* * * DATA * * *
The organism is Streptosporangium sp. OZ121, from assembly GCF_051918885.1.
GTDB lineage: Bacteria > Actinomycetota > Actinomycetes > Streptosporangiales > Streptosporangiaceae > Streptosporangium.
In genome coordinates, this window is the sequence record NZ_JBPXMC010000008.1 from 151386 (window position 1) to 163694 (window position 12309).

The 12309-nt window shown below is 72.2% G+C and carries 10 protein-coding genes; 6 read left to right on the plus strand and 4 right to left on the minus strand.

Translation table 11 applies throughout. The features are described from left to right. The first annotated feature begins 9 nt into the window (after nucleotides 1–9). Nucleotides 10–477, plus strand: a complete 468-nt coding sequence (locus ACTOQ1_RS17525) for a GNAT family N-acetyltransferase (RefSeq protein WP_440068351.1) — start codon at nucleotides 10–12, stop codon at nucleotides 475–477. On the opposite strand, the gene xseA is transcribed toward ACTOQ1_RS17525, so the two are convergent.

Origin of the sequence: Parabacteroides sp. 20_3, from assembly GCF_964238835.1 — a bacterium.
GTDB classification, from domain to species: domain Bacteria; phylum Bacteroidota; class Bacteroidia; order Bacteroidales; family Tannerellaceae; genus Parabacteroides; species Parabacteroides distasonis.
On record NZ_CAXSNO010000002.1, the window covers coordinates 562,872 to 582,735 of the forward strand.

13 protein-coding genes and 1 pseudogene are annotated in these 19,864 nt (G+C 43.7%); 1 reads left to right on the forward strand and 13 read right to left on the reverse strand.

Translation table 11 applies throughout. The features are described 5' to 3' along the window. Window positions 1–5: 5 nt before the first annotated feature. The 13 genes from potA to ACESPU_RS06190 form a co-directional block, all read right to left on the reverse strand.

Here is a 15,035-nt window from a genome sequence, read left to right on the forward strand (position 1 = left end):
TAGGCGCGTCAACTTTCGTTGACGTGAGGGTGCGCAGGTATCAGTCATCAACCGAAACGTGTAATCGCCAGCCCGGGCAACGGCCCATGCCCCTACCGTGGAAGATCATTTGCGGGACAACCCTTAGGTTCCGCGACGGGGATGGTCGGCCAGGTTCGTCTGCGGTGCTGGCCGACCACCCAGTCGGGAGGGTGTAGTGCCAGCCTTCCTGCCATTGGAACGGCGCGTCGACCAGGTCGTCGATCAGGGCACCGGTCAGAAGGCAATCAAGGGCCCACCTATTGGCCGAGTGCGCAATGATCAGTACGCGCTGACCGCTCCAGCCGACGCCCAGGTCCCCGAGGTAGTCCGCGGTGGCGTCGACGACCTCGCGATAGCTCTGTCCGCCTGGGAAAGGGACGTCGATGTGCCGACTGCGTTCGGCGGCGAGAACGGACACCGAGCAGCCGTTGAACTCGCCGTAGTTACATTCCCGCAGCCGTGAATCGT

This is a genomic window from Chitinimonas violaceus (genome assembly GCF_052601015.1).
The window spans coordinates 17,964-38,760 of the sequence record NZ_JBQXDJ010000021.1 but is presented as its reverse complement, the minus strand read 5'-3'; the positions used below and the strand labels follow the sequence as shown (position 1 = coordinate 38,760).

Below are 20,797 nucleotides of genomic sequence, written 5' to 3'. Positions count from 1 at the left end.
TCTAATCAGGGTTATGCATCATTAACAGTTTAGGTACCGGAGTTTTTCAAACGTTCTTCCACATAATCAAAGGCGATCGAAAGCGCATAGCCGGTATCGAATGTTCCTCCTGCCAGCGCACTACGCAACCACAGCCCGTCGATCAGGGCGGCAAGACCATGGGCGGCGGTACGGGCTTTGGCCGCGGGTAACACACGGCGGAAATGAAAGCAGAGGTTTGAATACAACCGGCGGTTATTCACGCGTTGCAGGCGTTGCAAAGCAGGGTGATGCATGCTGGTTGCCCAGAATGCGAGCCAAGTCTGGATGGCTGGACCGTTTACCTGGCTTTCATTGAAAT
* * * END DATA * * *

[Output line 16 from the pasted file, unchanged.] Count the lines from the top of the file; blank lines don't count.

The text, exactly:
TCTAATCAGGGTTATGCATCATTAACAGTTTAGGTACCGGAGTTTTTCAAACGTTCTTCCACATAATCAAAGGCGATCGAAAGCGCATAGCCGGTATCGAATGTTCCTCCTGCCAGCGCACTACGCAACCACAGCCCGTCGATCAGGGCGGCAAGACCATGGGCGGCGGTACGGGCTTTGGCCGCGGGTAACACACGGCGGAAATGAAAGCAGAGGTTTGAATACAACCGGCGGTTATTCACGCGTTGCAGGCGTTGCAAAGCAGGGTGATGCATGCTGGTTGCCCAGAATGCGAGCCAAGTCTGGATGGCTGGACCGTTTACCTGGCTTTCATTGAAAT